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Loudoun County, Virginia facts for kids

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Loudoun County
Loudoun County
The Loudoun County Courthouse at Leesburg in May 2010
The Loudoun County Courthouse at Leesburg in May 2010
Flag of Loudoun County
Official seal of Loudoun County
"I Byde My Time"
Map of Virginia highlighting Loudoun County
Location within the U.S. state of Virginia
Map of the United States highlighting Virginia
Virginia's location within the U.S.
Country  United States
State  Virginia
Founded 1757
Named for John Campbell, 4th Earl of Loudoun
Seat Leesburg
Largest town Leesburg
 • Total 521 sq mi (1,350 km2)
 • Land 516 sq mi (1,340 km2)
 • Water 6 sq mi (20 km2)  1.1%%
 • Estimate 
 • Density 721/sq mi (278/km2)
Time zone UTC−5 (Eastern)
 • Summer (DST) UTC−4 (EDT)
Congressional district 10th

Loudoun County ( LOWD-ən) is a county in the Commonwealth of Virginia. In 2015, the population was estimated at 375,629, making it Virginia's third-most populous county. Loudoun's county seat is Leesburg. Loudoun County is part of the Washington–Arlington–Alexandria, DC–VA–MD–WV Metropolitan Statistical Area.

As of 2012, Loudoun County had a median household income of $117,876. Since 2008 the county has been ranked first in the United States in median household income among jurisdictions with a population of 65,000 or more.


Loudoun County was established in 1757 from Fairfax County. The county is named for John Campbell, Fourth Earl of Loudoun and Governor General of Virginia from 1756–59. Western settlement began in the 1720s and 1730s with Quakers, Scots-Irish, Germans and others moving south from Pennsylvania and Maryland and by English and African slaves moving upriver from Tidewater.

William and Sarah Nettle House Waterford Loudoun County Virginia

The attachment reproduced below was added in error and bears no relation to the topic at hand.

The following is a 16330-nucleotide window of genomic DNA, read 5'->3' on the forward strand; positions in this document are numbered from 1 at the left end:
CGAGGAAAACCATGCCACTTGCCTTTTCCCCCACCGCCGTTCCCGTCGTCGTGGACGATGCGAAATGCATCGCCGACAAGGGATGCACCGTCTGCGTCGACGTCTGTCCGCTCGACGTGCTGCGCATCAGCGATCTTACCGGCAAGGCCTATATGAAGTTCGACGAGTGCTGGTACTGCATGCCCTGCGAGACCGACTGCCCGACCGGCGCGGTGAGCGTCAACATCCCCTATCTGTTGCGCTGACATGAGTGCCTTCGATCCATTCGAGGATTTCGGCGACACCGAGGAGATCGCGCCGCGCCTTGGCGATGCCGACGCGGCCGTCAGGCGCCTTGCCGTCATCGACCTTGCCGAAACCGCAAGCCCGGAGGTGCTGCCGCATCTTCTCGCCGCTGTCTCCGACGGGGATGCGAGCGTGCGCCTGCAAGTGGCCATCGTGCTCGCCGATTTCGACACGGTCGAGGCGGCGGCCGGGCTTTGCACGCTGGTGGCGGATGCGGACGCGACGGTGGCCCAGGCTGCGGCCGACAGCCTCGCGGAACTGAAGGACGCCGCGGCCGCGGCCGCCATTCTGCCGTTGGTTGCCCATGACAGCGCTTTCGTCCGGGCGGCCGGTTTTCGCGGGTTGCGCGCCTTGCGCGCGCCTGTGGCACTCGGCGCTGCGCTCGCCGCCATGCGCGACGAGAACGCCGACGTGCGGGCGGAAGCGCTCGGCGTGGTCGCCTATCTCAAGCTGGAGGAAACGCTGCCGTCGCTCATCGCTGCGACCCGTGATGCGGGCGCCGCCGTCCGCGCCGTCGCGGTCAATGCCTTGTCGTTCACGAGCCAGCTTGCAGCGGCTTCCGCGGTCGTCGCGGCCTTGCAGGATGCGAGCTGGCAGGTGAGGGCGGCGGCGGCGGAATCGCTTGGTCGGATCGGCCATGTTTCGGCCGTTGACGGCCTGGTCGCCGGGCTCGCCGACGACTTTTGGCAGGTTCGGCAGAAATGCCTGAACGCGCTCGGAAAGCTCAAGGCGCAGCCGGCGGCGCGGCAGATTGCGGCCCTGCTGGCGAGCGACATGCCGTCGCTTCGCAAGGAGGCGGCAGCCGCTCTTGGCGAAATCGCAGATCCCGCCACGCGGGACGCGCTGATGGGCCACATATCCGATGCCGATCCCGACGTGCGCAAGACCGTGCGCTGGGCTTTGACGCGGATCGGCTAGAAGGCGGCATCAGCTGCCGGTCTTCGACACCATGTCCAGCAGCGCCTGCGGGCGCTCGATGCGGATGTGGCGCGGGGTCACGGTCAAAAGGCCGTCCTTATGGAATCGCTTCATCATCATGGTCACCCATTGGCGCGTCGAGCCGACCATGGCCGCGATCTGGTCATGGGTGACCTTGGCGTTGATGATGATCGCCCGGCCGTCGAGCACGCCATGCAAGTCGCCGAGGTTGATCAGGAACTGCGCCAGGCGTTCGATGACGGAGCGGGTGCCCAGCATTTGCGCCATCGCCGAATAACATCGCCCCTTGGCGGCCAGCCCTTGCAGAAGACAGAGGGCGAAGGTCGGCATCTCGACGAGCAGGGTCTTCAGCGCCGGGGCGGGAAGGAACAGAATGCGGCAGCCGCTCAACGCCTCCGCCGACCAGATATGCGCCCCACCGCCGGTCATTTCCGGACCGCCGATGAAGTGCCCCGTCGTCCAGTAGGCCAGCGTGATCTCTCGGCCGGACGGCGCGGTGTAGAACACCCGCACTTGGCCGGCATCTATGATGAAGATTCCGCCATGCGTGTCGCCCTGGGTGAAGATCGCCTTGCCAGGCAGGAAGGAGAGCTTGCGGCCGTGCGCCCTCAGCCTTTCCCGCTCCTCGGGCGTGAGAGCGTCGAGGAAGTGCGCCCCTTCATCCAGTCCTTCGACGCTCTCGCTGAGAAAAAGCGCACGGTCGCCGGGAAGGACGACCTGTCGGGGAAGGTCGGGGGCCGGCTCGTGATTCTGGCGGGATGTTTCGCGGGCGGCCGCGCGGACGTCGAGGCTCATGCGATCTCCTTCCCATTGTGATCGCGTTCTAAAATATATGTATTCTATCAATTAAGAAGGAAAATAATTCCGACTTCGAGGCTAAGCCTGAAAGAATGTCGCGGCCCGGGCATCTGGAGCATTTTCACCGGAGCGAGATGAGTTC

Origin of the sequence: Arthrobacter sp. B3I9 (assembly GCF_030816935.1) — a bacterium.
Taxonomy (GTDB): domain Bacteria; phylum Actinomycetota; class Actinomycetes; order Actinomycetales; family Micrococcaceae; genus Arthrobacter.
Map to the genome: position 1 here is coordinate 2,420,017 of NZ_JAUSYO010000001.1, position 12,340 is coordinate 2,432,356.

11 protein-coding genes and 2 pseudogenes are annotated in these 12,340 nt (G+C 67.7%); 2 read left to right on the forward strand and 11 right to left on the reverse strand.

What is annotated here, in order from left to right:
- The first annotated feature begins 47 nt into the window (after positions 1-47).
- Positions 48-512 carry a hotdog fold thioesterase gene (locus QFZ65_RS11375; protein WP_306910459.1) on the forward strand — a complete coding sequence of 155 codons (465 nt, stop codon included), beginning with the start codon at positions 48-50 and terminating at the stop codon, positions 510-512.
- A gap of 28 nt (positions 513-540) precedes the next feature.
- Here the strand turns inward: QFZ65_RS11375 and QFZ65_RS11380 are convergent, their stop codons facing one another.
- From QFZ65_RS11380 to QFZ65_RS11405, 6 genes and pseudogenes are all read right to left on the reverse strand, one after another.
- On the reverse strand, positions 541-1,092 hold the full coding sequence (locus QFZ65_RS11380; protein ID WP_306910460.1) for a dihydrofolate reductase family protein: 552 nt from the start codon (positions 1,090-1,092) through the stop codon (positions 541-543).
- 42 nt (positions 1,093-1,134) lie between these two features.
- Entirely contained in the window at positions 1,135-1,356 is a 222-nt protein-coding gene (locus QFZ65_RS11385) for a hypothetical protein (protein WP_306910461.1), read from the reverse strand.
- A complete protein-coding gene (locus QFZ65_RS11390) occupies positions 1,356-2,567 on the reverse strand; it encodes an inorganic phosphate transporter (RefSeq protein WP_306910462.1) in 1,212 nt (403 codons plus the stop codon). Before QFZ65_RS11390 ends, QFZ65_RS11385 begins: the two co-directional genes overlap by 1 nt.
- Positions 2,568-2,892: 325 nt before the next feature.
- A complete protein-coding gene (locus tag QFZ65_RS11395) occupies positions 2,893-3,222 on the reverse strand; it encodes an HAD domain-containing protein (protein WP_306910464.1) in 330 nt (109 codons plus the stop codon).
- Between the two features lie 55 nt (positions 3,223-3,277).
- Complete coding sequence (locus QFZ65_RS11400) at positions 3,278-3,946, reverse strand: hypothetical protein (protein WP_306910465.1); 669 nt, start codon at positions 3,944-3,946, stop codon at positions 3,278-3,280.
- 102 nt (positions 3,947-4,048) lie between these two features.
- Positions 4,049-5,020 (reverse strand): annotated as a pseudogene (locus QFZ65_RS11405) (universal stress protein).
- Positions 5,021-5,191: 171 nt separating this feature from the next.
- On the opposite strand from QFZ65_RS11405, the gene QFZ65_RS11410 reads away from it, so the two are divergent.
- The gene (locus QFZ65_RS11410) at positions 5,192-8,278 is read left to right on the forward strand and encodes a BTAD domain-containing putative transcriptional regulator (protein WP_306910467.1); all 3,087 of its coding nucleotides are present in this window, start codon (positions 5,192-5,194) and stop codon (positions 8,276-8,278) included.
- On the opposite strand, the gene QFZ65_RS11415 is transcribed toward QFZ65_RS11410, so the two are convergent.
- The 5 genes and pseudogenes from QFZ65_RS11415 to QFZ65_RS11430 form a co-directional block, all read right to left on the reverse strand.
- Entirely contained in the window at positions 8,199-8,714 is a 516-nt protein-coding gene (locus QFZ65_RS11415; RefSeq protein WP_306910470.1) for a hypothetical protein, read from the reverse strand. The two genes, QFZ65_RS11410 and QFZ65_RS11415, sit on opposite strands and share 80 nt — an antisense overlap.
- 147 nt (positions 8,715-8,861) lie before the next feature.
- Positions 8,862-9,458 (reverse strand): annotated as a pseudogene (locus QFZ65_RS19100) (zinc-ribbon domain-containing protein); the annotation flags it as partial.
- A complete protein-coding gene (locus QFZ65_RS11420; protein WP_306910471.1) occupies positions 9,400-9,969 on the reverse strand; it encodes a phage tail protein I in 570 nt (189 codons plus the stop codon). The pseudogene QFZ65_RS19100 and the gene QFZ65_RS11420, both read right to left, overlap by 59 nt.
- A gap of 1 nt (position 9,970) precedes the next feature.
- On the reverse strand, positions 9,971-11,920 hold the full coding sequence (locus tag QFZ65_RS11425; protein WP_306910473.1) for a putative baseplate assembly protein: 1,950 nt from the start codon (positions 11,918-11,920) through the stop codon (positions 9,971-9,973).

William and Sarah Nettle House, Waterford, Loudoun County

By the time of the American Revolution, it was Virginia's most populous county. It was also rich in agriculture, and the county's contributions of grain to George Washington's Continental Army, earned it the nickname "Breadbasket of the Revolution."

During the War of 1812, important Federal documents and government archives were evacuated from Washington and stored at Leesburg. Local tradition holds that these documents were stored at Rokeby House, making Leesburg briefly the capital of the United States.

U.S. President James Monroe treated Oak Hill Plantation as a primary residence from 1823 until his death on July 4, 1831. The Loudoun County coat of arms and flag, granted by the English College of Arms, memorialize the special relationship between Britain and the United States that developed through his Monroe Doctrine.

Early in the American Civil War, the Battle of Balls Bluff took place near Leesburg on October 21, 1861. Future jurist Oliver Wendell Holmes, Jr. was critically wounded in that battle along the Potomac River. During the Gettysburg Campaign in June 1863, Confederate Major General J.E.B. Stuart and Union cavalry clashed in the battles of Aldie, Middleburg, and Upperville. Confederate partisan John S. Mosby based his operations in Loudoun and adjoining Fauquier County (for a more in-depth account of the history of Loudoun County during the Civil War, see Loudoun County in the American Civil War).

In 1962, Washington Dulles International Airport was built in southeastern Loudoun County in Sterling. Since then, Loudoun County has experienced a high-tech boom and rapid growth. Accordingly, many have moved to eastern Loudoun and become residents of planned communities such as Sterling Park, Sugarland Run, Cascades, and Ashburn Farms, making that section a veritable part of the Washington suburbs. Others have moved to the county seat or to the small towns and rural communities of the Loudoun Valley.